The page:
This week I went back to Trumpington Park Primary School to observe the full class of year 4 students in their new learning space. You may remember back to my earlier blog posts; the year 4 students were first using the new room in small groups before moving the full class in. By starting off with the smaller groups, it allowed students to familiarise themselves with all aspects of the new learning space and it also allowed the staff to find out what teaching styles worked best.
The three main areas that I focussed on during my observation were;
- Student engagement with their learning
- Student movement within the learning space
- How was the learning space shaping the way practical lessons were being taught?
Upon observing a very engaging and practical D.T lesson taking place, it was clear how much the students really enjoyed being able to choose where they learn, with whom they work with and how they would use the room to their advantage, when completing a learning activity. As the teacher delivered the main input, some students were writing notes on their table tops so that it would help them remember key learning points when they started the activity independently.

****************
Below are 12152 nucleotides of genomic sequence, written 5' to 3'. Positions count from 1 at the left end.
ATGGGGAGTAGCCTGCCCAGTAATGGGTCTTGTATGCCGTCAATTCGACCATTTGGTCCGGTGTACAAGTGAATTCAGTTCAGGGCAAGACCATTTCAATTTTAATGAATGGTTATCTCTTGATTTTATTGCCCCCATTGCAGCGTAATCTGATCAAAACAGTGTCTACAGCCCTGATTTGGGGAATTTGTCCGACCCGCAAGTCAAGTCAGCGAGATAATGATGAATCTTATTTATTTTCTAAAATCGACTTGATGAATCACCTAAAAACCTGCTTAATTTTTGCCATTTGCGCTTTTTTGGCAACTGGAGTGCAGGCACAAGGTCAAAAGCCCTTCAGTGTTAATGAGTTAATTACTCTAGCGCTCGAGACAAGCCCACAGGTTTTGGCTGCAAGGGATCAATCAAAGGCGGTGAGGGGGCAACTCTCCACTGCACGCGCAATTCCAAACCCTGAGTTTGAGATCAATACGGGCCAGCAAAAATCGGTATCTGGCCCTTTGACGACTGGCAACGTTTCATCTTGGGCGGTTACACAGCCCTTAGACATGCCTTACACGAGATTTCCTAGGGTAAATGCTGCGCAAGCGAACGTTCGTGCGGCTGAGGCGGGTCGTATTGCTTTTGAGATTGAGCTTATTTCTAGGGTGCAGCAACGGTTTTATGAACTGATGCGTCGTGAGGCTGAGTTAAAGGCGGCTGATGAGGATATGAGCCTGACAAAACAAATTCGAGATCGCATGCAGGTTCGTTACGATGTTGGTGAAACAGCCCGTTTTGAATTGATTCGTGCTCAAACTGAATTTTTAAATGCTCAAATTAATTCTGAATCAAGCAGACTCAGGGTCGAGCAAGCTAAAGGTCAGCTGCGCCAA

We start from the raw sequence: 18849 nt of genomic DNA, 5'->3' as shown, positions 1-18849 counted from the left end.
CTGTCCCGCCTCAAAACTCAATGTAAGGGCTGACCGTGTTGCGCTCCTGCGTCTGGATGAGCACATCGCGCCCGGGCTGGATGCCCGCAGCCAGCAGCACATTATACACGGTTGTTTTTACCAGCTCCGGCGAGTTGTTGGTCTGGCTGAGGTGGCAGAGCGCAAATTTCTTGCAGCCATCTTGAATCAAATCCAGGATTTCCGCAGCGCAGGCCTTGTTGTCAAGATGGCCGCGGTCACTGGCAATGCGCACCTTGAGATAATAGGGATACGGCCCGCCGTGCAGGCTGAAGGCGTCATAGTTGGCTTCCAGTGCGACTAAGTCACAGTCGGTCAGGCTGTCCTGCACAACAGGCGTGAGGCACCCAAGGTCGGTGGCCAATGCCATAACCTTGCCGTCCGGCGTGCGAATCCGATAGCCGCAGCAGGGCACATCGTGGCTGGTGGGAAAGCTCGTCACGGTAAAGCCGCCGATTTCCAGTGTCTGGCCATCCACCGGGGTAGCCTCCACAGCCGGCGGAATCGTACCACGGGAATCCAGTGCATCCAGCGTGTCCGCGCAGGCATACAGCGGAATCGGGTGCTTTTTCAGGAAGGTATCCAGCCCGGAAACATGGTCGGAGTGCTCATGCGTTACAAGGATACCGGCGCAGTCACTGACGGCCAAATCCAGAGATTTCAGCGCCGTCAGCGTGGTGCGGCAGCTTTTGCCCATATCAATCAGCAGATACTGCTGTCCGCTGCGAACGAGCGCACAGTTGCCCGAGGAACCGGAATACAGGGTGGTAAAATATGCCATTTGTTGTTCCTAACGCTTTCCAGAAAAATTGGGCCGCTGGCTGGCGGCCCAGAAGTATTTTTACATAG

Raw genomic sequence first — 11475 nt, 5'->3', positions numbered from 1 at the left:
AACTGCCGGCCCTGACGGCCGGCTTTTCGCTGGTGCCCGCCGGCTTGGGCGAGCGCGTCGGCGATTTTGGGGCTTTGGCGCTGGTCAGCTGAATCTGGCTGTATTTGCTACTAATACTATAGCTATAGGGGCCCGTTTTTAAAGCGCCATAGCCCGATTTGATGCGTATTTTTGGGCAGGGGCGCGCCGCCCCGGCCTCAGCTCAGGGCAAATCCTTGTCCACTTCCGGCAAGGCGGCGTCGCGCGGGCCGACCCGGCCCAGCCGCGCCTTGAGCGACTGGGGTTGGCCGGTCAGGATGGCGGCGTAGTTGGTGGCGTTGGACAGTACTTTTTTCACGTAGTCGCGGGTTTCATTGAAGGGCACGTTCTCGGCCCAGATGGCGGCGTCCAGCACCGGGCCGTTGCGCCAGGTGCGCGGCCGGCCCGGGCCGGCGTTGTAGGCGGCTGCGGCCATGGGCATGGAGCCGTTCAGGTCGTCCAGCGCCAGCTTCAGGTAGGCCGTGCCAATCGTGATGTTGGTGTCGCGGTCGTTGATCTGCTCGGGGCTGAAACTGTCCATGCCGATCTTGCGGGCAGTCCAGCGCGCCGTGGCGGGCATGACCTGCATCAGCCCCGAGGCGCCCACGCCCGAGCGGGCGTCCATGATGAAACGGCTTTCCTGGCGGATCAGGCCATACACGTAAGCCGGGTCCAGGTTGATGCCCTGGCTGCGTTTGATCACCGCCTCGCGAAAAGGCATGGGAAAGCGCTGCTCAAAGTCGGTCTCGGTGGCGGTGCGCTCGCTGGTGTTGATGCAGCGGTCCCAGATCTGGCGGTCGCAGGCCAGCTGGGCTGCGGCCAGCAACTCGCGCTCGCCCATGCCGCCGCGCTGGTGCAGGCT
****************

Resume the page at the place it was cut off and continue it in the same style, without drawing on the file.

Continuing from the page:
Student engagement was exactly what you would hope for. Every single student was focussed on their task. By allowing them to choose where they wanted to sit, also resulted in them choosing peers they felt they could work well with and ultimately show improved focus on the learning.
The new learning space has allowed students to get around more easily. There is lots of space between all the tables so that students can get to other areas of the room without any issues. During the lesson itself, I observed how smoothly students moved from one area of the room to another, whether this was to magpie ideas from a peer or to collect resources to help them with their DT task.
During the PLS process we took the staff through a workshop which looked at how the new layout would affect the way different lessons would be delivered. It was important to ensure all curriculum areas could be taught in the new space and after observing this DT lesson, it was clear that a more practical activity was easier done in this new space compared to the traditional format that most classrooms follow. The teachers felt they could get around to see all students during the lesson which is always important.
It is really good to see that a learning space that has been designed with so much rigour and thought, can have such a positive impact on students, staff and the way teaching is delivered. Next week, we go back overseas to hear from our New Zealand Facilitator, Doug Crutch, and find out how things are shaping up in the schools he is working with.
Gratnells Learning Rooms Leader and Lead Project Facilitator